Adjectives are an area of Portuguese grammar that can take a while for native English speakers to grasp. In English, adjectives are static: the same word, with the same spelling, is always used regardless of what kind of noun it is describing. In Portuguese grammar, the suffix of the adjective changes depending on both whether the noun is masculine or feminine, and whether it is singular or plural. If you’re used to adjectives which never inflect for gender or number, it’s easy to just transfer this habit over.
Often, when you’re speaking Portuguese, people will be too polite to point out mistakes like this–they understand what you’re saying and don’t need to ask for clarification, and they know you’re not a native speaker and make allowances. If you want to impress with your command of Portuguese grammar, you need to train yourself to use the correct adjective form automatically. The best way to do this is by working with a professional tutor who will correct you when you slip up.
Below, we’ll examine how to pluralize and gender adjectives correctly using some simple examples.
In Portuguese grammar, nouns are either masculine or feminine. There’s no surefire way to know which just by looking at the word; nouns that end with -a or -ção are usually feminine, whereas if they end with -o they are usually masculine. However, there are many exceptions to that rule, and even more nouns that don’t end any of those ways. The only way you’ll learn is by practicing.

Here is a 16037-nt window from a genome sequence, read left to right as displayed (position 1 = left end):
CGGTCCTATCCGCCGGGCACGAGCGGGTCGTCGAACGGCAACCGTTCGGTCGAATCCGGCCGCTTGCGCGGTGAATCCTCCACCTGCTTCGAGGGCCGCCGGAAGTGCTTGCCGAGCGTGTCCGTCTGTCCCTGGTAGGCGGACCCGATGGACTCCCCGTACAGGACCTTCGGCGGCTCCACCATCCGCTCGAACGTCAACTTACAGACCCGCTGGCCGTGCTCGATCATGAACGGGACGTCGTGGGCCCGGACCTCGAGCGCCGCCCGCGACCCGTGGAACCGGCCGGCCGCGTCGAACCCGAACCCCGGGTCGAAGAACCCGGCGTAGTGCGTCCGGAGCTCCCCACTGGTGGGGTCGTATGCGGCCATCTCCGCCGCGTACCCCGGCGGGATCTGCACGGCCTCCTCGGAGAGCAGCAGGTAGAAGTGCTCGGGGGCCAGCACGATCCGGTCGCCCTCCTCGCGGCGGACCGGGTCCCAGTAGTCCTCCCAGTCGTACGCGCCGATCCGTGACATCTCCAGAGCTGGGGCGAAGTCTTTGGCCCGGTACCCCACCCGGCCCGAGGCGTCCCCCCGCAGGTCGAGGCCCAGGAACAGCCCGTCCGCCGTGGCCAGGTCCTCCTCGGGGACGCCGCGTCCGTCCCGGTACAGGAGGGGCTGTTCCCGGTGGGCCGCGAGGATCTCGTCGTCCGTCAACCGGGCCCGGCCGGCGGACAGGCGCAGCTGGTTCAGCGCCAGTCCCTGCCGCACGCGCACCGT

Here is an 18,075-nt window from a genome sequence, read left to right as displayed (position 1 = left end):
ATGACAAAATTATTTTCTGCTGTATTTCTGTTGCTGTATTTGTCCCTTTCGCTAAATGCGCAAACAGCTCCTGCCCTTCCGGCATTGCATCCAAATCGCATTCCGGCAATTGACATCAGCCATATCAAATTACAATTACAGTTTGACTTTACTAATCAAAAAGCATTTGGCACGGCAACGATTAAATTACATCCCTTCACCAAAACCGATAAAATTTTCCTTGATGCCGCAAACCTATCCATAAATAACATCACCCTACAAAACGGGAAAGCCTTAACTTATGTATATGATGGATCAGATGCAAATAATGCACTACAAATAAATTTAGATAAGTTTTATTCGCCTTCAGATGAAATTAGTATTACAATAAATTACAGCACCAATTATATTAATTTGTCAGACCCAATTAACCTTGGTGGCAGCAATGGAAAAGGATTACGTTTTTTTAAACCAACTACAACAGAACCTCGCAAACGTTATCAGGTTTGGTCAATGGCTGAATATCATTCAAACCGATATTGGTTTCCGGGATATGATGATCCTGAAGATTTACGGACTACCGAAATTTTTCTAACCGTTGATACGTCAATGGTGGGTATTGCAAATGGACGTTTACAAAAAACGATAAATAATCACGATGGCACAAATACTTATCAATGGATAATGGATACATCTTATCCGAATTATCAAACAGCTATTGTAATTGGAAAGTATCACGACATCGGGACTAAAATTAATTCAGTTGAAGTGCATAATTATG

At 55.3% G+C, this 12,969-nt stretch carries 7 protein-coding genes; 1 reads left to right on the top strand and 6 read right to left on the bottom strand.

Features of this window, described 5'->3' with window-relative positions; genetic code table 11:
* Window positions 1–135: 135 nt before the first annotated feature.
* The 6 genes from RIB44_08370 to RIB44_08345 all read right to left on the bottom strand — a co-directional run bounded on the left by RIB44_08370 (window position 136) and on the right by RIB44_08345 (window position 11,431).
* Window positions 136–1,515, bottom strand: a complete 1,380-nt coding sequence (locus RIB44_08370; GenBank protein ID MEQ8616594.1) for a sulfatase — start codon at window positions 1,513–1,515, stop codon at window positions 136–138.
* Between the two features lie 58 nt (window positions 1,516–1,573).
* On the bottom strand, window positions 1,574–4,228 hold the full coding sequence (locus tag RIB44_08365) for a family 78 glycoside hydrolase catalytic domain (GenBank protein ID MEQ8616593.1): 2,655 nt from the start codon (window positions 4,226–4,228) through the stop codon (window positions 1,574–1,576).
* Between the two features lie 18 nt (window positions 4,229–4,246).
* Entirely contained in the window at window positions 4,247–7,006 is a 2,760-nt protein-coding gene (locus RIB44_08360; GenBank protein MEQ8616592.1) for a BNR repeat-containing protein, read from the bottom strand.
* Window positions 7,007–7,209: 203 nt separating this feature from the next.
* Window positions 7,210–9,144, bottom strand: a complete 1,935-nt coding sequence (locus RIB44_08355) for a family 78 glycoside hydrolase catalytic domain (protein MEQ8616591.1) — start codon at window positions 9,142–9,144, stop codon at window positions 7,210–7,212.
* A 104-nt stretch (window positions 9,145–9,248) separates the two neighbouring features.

Once you know whether a noun is masculine or feminine, you then need to know how to gender the adjective. A lot of adjectives end with -o when describing a masculine noun, and with -a for a feminine noun. For example, “white” is either branco or branca. So, “white house” is casa branca, whereas “white plate” is prato branco.
However, many adjectives do not fit this pattern. “Good,” for example, is either bom (m) or boa (f). With such adjectives, it’s a case of memorizing and practicing–while Portuguese grammar is generally more logical and systematic than English, there are still many examples that don’t seem to fit “the rules,” which you have to learn on a case-by-case basis.
Finally, there are some adjectives which don’t vary depending on the gender of the noun. Two examples of this are “hot” (quente) and “green” (verde). While these adjectives are “easier” in a way, you do still have the issue of remembering which ones they are!
The rules for pluralizing adjectives are generally simpler. In most cases, all you do is add an -s where there’s a plural noun. So, “white plates” is pratos brancos, and “white houses” is casas brancas. This is simple to do, but easy to forget–once again, practice is the key.
There are, however, some exceptions to this rule as well. One common type of exception is where -es is added, as is the case with superior (which does not inflect for gender), the plural of which is superiores, so “superior houses” is casas superiores. Singular adjectives ending with -l usually pluralize with -is, so “blue houses” is casas azuis. As with gendered adjectives, there’s no simple catch-all rule, and regular practice is essential to get the hang of it.
There’s Still a Lot to Learn
As you can see, there’s a lot to learn with Portuguese adjectives that you don’t need to worry about in English. There are, however, a few adjectives that are completely the same regardless of gender and plurality. One of those is the Portuguese for “simple,” which is always simples, whether the noun is masculine, feminine, singular, and plural. Simple by name and by nature!
Learning adjectives, as with other areas of Portuguese grammar, can be difficult for native English speakers. There’s quite a lot of information to absorb just in this brief post, and there is still a lot to learn about adjectives that hasn’t been covered here. To use Portuguese adjectives like a native, you’ll need professional assistance. Learn with a professional here.